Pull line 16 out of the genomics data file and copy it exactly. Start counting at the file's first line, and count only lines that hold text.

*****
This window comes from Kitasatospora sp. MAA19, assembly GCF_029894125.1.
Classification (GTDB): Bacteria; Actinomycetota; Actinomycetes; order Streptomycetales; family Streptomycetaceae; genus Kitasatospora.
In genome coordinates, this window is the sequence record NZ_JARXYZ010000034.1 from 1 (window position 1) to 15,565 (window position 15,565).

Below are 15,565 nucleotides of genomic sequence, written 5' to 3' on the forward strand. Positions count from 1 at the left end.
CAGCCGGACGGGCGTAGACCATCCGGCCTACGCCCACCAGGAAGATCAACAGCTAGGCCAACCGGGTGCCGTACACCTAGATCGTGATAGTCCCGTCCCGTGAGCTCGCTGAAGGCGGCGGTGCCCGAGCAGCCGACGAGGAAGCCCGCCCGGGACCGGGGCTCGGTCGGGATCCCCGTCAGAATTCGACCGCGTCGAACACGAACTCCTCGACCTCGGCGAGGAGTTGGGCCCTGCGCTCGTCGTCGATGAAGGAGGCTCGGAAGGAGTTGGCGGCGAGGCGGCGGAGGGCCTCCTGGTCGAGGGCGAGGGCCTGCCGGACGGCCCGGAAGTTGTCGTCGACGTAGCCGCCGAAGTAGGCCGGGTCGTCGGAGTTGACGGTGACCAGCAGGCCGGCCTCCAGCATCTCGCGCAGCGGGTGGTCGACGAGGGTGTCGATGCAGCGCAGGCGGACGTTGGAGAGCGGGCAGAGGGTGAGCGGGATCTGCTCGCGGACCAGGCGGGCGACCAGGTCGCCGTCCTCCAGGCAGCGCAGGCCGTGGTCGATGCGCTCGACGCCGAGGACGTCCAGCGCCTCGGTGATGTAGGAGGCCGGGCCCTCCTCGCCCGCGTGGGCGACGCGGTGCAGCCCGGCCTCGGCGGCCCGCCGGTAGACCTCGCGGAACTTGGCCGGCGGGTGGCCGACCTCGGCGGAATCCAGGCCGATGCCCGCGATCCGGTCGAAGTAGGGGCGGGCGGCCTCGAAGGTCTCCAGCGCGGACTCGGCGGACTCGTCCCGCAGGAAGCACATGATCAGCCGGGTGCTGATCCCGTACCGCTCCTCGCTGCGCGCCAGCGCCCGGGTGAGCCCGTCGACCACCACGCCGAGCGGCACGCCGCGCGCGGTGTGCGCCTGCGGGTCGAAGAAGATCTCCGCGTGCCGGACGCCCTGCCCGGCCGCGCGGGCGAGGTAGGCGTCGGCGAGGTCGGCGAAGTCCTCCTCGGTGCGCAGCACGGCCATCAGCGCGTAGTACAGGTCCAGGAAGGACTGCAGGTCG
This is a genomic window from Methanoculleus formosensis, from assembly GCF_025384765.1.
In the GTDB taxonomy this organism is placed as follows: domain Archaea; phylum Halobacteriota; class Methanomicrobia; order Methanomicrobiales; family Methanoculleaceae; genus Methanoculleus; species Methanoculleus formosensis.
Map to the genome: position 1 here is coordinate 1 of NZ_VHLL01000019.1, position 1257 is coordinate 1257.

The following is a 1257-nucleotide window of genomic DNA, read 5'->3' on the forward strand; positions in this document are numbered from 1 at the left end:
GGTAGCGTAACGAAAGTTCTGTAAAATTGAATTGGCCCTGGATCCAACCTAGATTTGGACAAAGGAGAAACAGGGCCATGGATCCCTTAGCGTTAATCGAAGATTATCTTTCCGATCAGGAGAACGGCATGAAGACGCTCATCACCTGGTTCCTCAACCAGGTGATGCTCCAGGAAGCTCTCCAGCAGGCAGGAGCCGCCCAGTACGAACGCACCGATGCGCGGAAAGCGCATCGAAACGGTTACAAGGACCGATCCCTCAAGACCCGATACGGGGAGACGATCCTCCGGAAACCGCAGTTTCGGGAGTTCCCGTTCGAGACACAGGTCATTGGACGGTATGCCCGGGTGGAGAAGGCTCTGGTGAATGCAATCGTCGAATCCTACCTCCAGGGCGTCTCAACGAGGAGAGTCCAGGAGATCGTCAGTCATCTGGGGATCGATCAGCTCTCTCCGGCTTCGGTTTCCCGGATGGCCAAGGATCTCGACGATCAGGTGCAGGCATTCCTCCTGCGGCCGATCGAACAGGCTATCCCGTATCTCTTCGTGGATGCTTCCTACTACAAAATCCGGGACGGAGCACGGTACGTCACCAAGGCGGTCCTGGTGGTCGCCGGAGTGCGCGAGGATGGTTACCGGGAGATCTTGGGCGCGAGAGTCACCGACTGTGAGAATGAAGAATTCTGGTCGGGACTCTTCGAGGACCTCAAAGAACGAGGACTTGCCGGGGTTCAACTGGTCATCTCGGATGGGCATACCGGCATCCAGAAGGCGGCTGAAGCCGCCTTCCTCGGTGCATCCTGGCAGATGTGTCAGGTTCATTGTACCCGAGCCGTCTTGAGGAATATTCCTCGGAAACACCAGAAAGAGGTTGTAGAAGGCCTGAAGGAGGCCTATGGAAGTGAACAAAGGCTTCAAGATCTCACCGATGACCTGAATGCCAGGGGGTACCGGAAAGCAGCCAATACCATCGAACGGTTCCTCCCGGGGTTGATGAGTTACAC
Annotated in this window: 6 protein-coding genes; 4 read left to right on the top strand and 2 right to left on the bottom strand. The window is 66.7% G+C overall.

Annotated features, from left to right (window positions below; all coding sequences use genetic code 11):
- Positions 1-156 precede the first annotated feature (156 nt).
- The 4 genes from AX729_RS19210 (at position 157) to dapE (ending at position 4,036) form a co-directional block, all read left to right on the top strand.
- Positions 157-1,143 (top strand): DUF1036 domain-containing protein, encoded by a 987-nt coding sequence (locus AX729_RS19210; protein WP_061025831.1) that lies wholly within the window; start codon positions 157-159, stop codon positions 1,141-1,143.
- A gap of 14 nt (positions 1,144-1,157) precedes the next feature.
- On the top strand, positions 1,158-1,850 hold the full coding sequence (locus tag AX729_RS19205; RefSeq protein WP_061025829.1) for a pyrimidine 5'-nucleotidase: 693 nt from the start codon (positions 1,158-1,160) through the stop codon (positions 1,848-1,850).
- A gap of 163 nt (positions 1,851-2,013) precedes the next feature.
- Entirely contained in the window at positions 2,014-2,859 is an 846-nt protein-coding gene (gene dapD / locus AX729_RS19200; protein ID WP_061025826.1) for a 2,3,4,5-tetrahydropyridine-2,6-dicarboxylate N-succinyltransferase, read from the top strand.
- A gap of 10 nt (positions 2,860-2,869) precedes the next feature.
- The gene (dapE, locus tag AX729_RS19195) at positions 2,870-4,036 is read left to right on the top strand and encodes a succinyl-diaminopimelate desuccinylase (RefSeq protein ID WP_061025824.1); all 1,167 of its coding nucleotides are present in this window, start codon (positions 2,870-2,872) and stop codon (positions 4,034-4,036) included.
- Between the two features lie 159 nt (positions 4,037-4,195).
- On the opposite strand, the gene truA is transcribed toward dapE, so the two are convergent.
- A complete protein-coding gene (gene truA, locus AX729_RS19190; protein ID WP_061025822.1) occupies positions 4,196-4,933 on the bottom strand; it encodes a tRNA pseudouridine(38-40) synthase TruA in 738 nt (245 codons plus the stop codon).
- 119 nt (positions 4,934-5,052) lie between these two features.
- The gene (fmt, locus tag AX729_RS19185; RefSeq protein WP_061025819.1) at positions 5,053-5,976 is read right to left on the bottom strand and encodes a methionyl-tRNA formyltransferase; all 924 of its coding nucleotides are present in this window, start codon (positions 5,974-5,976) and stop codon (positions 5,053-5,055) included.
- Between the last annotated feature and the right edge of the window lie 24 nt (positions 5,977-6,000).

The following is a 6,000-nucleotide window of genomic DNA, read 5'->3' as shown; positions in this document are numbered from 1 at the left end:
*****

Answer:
- A gap of 14 nt (positions 1,144-1,157) precedes the next feature.